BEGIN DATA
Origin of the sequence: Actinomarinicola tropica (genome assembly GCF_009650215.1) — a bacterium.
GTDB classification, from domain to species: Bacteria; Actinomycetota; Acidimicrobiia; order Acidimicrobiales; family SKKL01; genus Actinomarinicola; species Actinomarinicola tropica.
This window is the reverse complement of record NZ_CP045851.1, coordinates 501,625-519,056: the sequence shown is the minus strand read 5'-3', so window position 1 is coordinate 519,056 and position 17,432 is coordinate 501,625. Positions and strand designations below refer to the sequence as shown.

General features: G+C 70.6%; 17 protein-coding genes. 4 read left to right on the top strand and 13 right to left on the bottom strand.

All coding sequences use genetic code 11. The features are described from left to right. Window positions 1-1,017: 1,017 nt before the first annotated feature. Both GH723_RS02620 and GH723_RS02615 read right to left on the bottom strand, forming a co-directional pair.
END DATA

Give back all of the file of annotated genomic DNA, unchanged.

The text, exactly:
Origin of the sequence: Actinomarinicola tropica (genome assembly GCF_009650215.1) — a bacterium.
GTDB classification, from domain to species: Bacteria; Actinomycetota; Acidimicrobiia; order Acidimicrobiales; family SKKL01; genus Actinomarinicola; species Actinomarinicola tropica.
This window is the reverse complement of record NZ_CP045851.1, coordinates 501,625-519,056: the sequence shown is the minus strand read 5'-3', so window position 1 is coordinate 519,056 and position 17,432 is coordinate 501,625. Positions and strand designations below refer to the sequence as shown.

General features: G+C 70.6%; 17 protein-coding genes. 4 read left to right on the top strand and 13 right to left on the bottom strand.

All coding sequences use genetic code 11. The features are described from left to right. Window positions 1-1,017: 1,017 nt before the first annotated feature. Both GH723_RS02620 and GH723_RS02615 read right to left on the bottom strand, forming a co-directional pair.